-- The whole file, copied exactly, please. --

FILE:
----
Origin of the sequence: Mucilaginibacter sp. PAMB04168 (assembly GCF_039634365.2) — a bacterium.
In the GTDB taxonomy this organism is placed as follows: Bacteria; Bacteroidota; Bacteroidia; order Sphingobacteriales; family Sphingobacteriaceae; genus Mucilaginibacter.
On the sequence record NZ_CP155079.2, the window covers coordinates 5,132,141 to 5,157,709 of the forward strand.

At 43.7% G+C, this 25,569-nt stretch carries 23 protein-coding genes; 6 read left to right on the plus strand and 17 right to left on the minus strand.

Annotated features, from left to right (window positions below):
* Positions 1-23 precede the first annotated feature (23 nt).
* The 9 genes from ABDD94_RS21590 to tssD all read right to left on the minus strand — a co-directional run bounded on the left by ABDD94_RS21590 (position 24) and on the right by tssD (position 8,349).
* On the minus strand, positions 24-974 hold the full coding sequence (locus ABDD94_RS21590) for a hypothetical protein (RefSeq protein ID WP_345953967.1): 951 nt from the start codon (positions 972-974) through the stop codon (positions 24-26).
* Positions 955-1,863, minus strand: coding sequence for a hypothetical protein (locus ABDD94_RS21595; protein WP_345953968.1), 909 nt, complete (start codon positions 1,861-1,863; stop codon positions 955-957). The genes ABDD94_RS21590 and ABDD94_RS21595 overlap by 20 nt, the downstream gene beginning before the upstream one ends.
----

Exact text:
Origin of the sequence: Mucilaginibacter sp. PAMB04168 (assembly GCF_039634365.2) — a bacterium.
In the GTDB taxonomy this organism is placed as follows: Bacteria; Bacteroidota; Bacteroidia; order Sphingobacteriales; family Sphingobacteriaceae; genus Mucilaginibacter.
On the sequence record NZ_CP155079.2, the window covers coordinates 5,132,141 to 5,157,709 of the forward strand.

At 43.7% G+C, this 25,569-nt stretch carries 23 protein-coding genes; 6 read left to right on the plus strand and 17 right to left on the minus strand.

Annotated features, from left to right (window positions below):
* Positions 1-23 precede the first annotated feature (23 nt).
* The 9 genes from ABDD94_RS21590 to tssD all read right to left on the minus strand — a co-directional run bounded on the left by ABDD94_RS21590 (position 24) and on the right by tssD (position 8,349).
* On the minus strand, positions 24-974 hold the full coding sequence (locus ABDD94_RS21590) for a hypothetical protein (RefSeq protein ID WP_345953967.1): 951 nt from the start codon (positions 972-974) through the stop codon (positions 24-26).
* Positions 955-1,863, minus strand: coding sequence for a hypothetical protein (locus ABDD94_RS21595; protein WP_345953968.1), 909 nt, complete (start codon positions 1,861-1,863; stop codon positions 955-957). The genes ABDD94_RS21590 and ABDD94_RS21595 overlap by 20 nt, the downstream gene beginning before the upstream one ends.